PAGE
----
Prof. V Hall

School of Archaeology and Palaeoecology
Queen's University Belfast

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Biography and Irish Studies research interests
Valerie Hall gained a 2:2 in Botany at Queen's University, Belfast in 1968 and subsequently a PhD in Palaeoecology in 1989. Her doctoral thesis was a comparative study of the pollen analytical and documentary evidence for vegetation change in the north of Ireland over the last 2000 years. After a year as a Junior Fellow at the Institute of Irish Studies in Queen's, she was appointed to a Natural Environment Research Council Post-Doctoral Research Fellowship to carry out research on Icelandic volcanic ash in Irish bogland. In 1994, she was appointed to a Lectureship in past environmental studies in the Institute of Irish Studies and in 2002 she joined the staff of the School of Archaeology and Palaeoecology. Throughout her academic career, her research has been conducted with colleagues from the School of Archaeology and Palaeoecology.

Her research interests include researching the impact of volcanism on past climate and landscape through tephrochronology and tephra geochemistry. Tephrochronology and the Greenlandic Ice Core record. Tephra studies in the Falkland Islands and New Zealand. Tracing historic vegetation history and landscape change by combining historical documentary and pollen analytical studies. Irish botanical studies.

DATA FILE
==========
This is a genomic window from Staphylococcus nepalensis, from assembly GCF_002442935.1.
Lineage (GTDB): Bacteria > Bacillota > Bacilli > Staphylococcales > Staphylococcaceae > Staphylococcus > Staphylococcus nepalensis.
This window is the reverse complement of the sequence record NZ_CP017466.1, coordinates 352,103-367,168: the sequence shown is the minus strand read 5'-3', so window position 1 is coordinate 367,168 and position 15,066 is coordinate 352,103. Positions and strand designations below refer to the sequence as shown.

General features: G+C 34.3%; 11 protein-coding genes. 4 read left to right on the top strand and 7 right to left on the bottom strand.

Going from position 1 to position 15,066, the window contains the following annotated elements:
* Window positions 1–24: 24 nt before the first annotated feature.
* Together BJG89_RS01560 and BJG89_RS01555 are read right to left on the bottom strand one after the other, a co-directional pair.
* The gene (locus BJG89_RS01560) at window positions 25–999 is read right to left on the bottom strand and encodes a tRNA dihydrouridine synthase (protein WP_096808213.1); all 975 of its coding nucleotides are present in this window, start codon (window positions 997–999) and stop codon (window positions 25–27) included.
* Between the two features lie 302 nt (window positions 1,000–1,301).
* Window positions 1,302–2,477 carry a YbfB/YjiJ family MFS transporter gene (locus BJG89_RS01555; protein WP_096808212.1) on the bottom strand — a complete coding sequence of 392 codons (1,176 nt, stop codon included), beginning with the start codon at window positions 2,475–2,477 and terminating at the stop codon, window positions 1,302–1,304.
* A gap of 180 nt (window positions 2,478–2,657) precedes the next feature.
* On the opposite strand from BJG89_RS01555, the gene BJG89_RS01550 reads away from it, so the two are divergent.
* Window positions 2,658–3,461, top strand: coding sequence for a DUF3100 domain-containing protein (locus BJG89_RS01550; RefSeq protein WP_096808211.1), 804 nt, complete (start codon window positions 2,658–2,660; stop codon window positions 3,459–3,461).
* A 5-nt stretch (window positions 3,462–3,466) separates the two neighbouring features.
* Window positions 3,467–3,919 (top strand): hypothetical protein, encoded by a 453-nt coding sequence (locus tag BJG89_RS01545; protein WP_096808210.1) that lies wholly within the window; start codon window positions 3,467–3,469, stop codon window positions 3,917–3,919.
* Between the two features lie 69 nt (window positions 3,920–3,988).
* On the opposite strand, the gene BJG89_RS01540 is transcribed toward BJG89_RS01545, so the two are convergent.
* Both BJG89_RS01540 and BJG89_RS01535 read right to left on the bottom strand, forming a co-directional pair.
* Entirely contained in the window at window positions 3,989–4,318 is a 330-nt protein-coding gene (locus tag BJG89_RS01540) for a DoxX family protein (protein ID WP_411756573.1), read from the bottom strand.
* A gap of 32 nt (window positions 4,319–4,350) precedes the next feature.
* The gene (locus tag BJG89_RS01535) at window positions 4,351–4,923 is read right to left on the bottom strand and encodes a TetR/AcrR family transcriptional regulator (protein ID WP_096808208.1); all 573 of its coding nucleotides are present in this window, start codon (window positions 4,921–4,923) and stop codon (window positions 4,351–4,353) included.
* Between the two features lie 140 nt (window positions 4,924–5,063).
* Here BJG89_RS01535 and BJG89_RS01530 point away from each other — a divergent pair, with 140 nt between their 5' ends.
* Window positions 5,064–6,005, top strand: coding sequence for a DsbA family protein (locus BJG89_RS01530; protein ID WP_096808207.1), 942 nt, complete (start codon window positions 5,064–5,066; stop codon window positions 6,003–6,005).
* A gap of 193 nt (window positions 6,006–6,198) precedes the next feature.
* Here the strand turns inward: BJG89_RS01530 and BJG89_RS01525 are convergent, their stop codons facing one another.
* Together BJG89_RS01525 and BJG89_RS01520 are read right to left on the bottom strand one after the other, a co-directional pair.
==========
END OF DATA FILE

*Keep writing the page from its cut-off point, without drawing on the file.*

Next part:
Selected Publications
1. 2003, Hall, V.A. Vegetation history of mid-to western Ireland in the 2nd millennium AD; fresh evidence from tephra-dated palynological investigations
2. Hall, V.A., Holmes, J. and Wilson, P. (2001) Holocene tephrochronological studies in the Falkland Islands. In Tephras; chronology and archaeology, (eds) E. Juvigne and J.P. Raynal. Les dossiers de l'Archeo-logis No 1, 39-44.
3. Pilcher, J.R. and Hall, V.A. (2001) Flora Hibernica: the wild flowers, plants and trees of Ireland. Collins Press, Cork.
4. Hall, V.A. and Pilcher, J.R. (2002) Late-Quaternary Icelandic tephras in Ireland and Great Britain: detection, characterization and usefulness. The Holocene 12, 223-230.